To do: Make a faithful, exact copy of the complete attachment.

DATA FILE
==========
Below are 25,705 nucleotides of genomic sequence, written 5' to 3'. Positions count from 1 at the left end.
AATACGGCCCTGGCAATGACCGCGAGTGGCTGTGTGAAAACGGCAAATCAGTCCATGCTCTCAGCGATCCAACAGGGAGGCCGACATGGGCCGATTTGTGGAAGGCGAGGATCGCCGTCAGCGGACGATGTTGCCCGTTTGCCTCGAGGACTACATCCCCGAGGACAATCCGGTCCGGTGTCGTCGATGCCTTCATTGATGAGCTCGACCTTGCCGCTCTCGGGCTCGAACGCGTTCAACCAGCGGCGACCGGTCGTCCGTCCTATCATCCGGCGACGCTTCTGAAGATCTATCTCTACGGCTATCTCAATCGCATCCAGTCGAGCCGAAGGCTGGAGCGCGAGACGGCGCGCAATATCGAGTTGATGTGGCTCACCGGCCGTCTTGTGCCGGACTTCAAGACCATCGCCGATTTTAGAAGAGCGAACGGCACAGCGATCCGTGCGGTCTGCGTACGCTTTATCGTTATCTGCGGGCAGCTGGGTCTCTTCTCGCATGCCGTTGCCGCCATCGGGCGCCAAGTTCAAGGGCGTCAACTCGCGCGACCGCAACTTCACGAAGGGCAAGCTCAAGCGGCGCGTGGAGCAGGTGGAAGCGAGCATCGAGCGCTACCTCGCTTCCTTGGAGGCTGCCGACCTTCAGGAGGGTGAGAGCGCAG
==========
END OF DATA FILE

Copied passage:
Below are 25,705 nucleotides of genomic sequence, written 5' to 3'. Positions count from 1 at the left end.
AATACGGCCCTGGCAATGACCGCGAGTGGCTGTGTGAAAACGGCAAATCAGTCCATGCTCTCAGCGATCCAACAGGGAGGCCGACATGGGCCGATTTGTGGAAGGCGAGGATCGCCGTCAGCGGACGATGTTGCCCGTTTGCCTCGAGGACTACATCCCCGAGGACAATCCGGTCCGGTGTCGTCGATGCCTTCATTGATGAGCTCGACCTTGCCGCTCTCGGGCTCGAACGCGTTCAACCAGCGGCGACCGGTCGTCCGTCCTATCATCCGGCGACGCTTCTGAAGATCTATCTCTACGGCTATCTCAATCGCATCCAGTCGAGCCGAAGGCTGGAGCGCGAGACGGCGCGCAATATCGAGTTGATGTGGCTCACCGGCCGTCTTGTGCCGGACTTCAAGACCATCGCCGATTTTAGAAGAGCGAACGGCACAGCGATCCGTGCGGTCTGCGTACGCTTTATCGTTATCTGCGGGCAGCTGGGTCTCTTCTCGCATGCCGTTGCCGCCATCGGGCGCCAAGTTCAAGGGCGTCAACTCGCGCGACCGCAACTTCACGAAGGGCAAGCTCAAGCGGCGCGTGGAGCAGGTGGAAGCGAGCATCGAGCGCTACCTCGCTTCCTTGGAGGCTGCCGACCTTCAGGAGGGTGAGAGCGCAG